National Minority Cancer Awareness Week Provides Opportunity to Join the Movement for a World with More Birthdays
National Minority Cancer Awareness Week is April 18-24, and the American Cancer Society invites all racial/ethnic communities to join in the fight for a world with less cancer and more birthdays (www.morebirthdays.com). As cancer death rates continue to decline, the Society wants to help racial/ethnic communities reduce the impact of cancer by: providing resources to help people stay well through prevention and early detection; providing access to information to help people get well; funding groundbreaking research to help find cures; and fighting back through public policy and community mobilization.
National Minority Cancer Awareness Week is an opportunity to continue to raise awareness of cancer prevention and early detection among minorities. About fifty percent of cancer deaths can be prevented through regularly scheduled screenings, healthy eating, regular physical activity and quitting tobacco use. However, minorities continue to have lower screening rates than whites; report less physical activity than recommended – less than the recommended 30 minutes of moderate-to-vigorous physical activity above usual activities on five or more days per week; and consume less fruits, vegetables and whole grains. The American Cancer Society recommends eating five or more servings of fruits and vegetables each day, choosing whole grains in preference to processed grains and limiting consumption of processed and red meats.
“The American Cancer Society wants to empower minority communities in the fight against cancer by providing information that can help prevent cancer,” said Jackie Young, PhD, Chief Staff Officer for Mission at American Cancer Society Hawaii Pacific, Inc. “We encourage minority communities to join the American Cancer Society and make changes that will benefit them in the long run and save lives, including regularly scheduled screenings, eating healthy meals and exercising frequently. We also want these communities to know that we have resources available to them if they are facing a cancer diagnosis.”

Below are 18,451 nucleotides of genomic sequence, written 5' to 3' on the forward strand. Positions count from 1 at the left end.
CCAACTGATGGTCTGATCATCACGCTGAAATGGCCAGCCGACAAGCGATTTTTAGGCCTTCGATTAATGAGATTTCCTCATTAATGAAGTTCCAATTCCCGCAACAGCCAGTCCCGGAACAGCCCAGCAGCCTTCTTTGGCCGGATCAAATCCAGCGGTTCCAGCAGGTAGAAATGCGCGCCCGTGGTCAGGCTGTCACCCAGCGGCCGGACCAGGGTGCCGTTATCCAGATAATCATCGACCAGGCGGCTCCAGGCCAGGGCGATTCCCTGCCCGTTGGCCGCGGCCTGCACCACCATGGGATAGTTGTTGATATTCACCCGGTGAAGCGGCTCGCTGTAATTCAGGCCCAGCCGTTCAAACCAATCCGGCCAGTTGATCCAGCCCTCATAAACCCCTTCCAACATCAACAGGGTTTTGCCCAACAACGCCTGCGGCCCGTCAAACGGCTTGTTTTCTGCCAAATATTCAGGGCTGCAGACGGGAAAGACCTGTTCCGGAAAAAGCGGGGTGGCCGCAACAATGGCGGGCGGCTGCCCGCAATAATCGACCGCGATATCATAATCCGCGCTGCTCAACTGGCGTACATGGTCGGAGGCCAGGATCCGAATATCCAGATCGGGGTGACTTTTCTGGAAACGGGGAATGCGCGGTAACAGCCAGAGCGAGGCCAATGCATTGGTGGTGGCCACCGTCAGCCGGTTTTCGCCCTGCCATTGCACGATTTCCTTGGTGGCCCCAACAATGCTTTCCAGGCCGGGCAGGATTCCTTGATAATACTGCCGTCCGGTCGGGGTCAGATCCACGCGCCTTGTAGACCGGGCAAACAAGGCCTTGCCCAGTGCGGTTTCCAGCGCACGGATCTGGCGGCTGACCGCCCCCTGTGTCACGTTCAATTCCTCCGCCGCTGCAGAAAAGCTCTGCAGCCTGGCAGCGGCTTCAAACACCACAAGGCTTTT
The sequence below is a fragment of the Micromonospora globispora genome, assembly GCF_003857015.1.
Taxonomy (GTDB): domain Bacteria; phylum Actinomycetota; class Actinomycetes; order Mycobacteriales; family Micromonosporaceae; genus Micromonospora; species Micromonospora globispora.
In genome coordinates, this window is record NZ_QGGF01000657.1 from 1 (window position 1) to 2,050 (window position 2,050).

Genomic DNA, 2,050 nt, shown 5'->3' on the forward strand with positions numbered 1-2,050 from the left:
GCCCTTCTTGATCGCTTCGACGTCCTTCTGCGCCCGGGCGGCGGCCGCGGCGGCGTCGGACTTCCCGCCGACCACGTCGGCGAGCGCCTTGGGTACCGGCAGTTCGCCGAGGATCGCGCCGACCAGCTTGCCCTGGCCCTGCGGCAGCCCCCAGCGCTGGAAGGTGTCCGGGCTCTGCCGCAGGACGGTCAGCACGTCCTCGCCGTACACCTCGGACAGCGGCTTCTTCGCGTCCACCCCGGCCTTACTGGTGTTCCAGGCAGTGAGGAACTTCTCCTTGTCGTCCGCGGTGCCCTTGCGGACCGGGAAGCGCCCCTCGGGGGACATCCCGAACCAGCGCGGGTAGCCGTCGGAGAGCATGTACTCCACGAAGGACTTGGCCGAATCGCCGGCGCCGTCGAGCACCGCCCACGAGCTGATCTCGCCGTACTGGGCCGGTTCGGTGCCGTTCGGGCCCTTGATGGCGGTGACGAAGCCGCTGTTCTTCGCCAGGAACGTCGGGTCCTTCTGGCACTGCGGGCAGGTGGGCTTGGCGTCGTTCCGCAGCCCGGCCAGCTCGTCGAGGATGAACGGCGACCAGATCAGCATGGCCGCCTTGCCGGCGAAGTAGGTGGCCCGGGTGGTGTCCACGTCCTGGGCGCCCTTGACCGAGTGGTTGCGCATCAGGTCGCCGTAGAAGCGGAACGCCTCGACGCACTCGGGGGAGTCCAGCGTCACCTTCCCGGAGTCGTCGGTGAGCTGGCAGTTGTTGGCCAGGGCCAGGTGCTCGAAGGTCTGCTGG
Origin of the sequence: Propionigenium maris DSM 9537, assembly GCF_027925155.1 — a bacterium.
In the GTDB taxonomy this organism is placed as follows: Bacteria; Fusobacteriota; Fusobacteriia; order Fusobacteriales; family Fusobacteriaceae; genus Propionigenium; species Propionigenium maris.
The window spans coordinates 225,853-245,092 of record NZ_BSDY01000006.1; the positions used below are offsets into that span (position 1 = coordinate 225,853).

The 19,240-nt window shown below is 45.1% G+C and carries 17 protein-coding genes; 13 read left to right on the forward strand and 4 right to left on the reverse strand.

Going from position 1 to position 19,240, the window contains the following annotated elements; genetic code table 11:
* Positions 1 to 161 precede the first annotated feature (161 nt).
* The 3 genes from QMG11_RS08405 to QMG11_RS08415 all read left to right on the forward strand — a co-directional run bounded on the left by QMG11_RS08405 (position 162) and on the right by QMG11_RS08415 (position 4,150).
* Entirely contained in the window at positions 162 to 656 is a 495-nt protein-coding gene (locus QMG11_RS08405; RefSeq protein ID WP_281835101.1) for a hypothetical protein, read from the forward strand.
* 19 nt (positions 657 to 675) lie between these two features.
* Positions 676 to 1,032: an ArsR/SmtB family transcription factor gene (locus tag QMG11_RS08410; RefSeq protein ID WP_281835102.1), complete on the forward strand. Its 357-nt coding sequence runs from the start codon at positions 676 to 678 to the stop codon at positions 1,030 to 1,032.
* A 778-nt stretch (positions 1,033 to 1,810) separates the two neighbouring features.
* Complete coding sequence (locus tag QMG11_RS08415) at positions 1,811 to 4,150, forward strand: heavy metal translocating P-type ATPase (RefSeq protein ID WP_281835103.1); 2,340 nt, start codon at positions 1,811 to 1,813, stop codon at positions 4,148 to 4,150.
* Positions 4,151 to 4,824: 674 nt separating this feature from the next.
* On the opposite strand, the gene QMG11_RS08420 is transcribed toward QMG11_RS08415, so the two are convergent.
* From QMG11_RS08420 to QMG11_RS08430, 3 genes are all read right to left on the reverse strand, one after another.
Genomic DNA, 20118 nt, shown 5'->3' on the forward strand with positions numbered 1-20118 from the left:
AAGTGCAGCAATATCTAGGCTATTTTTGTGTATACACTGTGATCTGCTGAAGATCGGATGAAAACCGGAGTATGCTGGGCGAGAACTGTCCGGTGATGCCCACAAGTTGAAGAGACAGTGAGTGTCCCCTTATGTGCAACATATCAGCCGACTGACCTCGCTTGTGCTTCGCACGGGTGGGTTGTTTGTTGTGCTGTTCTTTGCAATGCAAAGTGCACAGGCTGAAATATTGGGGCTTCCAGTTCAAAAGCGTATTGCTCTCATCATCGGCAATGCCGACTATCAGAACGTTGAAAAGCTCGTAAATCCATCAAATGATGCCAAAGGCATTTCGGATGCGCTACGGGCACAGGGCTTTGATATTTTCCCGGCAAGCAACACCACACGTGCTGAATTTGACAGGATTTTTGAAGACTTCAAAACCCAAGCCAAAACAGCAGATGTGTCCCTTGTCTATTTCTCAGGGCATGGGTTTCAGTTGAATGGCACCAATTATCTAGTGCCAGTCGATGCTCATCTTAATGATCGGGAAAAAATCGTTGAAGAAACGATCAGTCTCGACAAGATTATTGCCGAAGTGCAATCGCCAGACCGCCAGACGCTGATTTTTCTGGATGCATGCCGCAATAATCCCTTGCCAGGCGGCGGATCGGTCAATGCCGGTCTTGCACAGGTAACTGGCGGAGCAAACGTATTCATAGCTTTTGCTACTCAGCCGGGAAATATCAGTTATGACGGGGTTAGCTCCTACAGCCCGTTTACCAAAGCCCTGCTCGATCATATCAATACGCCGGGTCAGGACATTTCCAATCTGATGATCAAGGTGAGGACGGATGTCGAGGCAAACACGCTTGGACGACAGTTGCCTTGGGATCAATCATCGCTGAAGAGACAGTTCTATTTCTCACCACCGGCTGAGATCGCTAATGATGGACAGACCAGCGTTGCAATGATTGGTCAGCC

Resources such as the free 24-hour National Cancer Information Center, which can be reached at 1-800-227-2345, can help answer any question about cancer and provide information on what resources exist for free or low cost cancer screenings. Minority populations across the country can access services provided by the American Cancer Society to reduce the burden of cancer in their communities, such as free transportation to and from treatment, counseling groups, and free lodging for patients who have to travel far away to receive treatment. Minority populations can also fight back against cancer by joining Relay For Life® in their communities to raise funds that support more research, and to celebrate those who have survived the disease (visit www.relayforlife.org to sign up).
The American Cancer Society Cancer Action Network (ACS CAN), the Society’s advocacy affiliate, is working at the state and federal level to enact responsible, evidenced based legislation and public policies that help reduce disparities in cancer prevention and treatment, and improve access to quality, affordable care for all Americans. ACS CAN supports increased funding for programs such as the National Breast and Cervical Cancer Early Detection Program, which provides free or low-cost mammograms, Pap tests, and follow-up treatment for the uninsured and underinsured, including racial and ethnic minority women; and the federal Patient Navigator Program, which provides trained patient navigators in minority and other medically underserved communities to help individuals over come barriers to quality health care. More information on ACS CAN efforts can be found at www.acscan.org.